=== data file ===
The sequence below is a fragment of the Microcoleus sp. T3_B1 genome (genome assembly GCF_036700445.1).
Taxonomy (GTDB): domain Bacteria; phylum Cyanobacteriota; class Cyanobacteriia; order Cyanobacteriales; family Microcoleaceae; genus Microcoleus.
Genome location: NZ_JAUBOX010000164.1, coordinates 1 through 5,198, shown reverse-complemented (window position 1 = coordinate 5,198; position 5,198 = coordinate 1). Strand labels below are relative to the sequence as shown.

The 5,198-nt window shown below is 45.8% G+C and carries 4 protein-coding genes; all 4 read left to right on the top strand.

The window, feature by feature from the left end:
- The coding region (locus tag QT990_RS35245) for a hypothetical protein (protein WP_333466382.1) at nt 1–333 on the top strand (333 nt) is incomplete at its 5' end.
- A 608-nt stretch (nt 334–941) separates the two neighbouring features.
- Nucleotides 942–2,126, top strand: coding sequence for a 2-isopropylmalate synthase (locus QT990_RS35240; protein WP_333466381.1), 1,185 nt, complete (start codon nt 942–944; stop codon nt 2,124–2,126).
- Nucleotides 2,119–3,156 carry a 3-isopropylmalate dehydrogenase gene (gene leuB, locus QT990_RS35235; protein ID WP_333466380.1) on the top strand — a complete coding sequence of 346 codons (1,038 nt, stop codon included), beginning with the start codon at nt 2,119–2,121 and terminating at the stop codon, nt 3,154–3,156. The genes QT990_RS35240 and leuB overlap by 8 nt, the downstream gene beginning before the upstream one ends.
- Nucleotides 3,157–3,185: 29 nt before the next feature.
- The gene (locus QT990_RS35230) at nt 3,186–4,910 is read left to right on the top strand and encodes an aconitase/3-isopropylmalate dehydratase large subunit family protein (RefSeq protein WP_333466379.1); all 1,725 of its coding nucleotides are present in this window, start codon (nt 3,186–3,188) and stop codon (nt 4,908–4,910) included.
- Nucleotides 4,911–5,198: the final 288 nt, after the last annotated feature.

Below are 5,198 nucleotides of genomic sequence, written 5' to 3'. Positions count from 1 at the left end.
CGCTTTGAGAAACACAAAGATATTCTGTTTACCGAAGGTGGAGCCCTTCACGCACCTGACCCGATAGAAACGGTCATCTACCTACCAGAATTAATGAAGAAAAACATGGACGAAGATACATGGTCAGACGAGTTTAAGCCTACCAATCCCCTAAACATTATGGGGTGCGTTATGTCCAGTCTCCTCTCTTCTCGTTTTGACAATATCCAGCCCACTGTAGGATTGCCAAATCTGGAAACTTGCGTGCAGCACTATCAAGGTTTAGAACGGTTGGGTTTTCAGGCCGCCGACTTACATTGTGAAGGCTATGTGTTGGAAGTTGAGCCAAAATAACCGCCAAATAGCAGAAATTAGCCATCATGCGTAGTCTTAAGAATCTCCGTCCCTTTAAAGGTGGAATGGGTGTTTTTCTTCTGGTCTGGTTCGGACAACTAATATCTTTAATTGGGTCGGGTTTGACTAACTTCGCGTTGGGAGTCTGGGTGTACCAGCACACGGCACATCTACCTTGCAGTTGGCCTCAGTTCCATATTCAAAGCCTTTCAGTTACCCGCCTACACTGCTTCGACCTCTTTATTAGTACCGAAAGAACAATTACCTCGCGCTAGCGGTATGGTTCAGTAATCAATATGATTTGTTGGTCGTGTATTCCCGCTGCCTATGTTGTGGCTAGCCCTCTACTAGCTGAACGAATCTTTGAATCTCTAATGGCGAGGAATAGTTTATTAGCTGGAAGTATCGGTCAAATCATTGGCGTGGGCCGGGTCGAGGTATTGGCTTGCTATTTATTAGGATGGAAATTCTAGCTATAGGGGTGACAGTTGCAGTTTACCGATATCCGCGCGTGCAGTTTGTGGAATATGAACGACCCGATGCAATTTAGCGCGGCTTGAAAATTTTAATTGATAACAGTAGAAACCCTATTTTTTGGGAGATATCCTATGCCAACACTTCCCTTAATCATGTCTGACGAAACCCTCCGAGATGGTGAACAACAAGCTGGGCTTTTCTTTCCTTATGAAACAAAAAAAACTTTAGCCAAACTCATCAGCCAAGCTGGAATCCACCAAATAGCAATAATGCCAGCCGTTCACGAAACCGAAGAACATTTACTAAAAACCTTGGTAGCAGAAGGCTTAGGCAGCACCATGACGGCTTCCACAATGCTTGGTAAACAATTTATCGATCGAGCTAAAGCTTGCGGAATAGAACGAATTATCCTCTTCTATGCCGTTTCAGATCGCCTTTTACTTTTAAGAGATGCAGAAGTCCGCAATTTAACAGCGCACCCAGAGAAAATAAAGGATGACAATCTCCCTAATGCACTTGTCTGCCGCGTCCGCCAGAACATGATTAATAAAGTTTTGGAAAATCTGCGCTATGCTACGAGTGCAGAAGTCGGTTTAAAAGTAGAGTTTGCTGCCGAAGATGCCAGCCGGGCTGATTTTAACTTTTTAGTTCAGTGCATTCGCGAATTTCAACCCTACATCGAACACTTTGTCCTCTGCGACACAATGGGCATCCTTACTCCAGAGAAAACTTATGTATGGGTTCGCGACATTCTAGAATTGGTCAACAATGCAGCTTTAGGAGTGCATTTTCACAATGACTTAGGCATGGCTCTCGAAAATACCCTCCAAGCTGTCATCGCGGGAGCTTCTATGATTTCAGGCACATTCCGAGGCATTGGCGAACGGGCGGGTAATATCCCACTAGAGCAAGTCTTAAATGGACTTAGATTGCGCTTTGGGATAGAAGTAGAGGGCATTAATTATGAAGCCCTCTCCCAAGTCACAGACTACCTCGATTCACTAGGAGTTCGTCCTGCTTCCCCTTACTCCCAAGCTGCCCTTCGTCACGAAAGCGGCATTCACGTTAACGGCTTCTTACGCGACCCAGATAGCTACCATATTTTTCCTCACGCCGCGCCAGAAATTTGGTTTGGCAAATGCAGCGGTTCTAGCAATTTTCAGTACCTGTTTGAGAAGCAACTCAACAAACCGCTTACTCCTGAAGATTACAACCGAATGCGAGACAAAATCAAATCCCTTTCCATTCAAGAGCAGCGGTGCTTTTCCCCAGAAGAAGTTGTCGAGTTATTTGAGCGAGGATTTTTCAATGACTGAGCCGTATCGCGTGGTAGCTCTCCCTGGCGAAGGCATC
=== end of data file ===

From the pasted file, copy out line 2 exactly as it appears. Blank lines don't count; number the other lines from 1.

Taxonomy (GTDB): domain Bacteria; phylum Cyanobacteriota; class Cyanobacteriia; order Cyanobacteriales; family Microcoleaceae; genus Microcoleus.